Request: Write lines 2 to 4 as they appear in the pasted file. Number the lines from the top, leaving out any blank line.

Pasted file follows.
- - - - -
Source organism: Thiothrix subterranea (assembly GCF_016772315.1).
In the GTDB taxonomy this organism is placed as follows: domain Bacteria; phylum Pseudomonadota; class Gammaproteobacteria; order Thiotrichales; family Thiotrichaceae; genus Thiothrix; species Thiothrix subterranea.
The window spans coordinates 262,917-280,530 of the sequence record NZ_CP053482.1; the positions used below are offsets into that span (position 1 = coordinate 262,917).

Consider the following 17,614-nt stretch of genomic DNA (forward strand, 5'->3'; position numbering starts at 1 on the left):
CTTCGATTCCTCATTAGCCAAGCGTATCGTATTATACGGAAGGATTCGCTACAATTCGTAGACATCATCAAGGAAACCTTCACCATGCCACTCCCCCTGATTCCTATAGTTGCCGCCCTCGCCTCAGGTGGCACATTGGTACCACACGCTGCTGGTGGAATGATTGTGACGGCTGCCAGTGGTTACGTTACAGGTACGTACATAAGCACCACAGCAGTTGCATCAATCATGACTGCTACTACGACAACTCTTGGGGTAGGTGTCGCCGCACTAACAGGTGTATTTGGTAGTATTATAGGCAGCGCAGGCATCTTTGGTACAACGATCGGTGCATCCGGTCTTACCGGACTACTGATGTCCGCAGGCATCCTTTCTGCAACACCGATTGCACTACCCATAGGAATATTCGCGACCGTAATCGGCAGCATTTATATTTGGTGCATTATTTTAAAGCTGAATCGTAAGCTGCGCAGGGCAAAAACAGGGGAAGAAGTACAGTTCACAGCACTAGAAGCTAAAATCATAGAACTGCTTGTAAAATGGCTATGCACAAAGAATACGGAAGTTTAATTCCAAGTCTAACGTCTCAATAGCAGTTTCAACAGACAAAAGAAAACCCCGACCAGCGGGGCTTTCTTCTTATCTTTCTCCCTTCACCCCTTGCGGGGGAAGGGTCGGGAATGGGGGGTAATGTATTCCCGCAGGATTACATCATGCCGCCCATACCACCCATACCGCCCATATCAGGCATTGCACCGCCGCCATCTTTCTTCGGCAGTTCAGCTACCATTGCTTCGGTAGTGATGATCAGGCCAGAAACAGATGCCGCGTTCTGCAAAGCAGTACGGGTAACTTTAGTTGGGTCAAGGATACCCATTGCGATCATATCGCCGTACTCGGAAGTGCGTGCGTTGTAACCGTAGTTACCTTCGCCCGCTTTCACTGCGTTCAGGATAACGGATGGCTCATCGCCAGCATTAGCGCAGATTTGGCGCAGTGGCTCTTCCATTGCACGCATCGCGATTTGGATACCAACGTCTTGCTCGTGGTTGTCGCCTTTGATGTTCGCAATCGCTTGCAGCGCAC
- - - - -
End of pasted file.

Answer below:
In the GTDB taxonomy this organism is placed as follows: domain Bacteria; phylum Pseudomonadota; class Gammaproteobacteria; order Thiotrichales; family Thiotrichaceae; genus Thiothrix; species Thiothrix subterranea.
The window spans coordinates 262,917-280,530 of the sequence record NZ_CP053482.1; the positions used below are offsets into that span (position 1 = coordinate 262,917).

Consider the following 17,614-nt stretch of genomic DNA (forward strand, 5'->3'; position numbering starts at 1 on the left):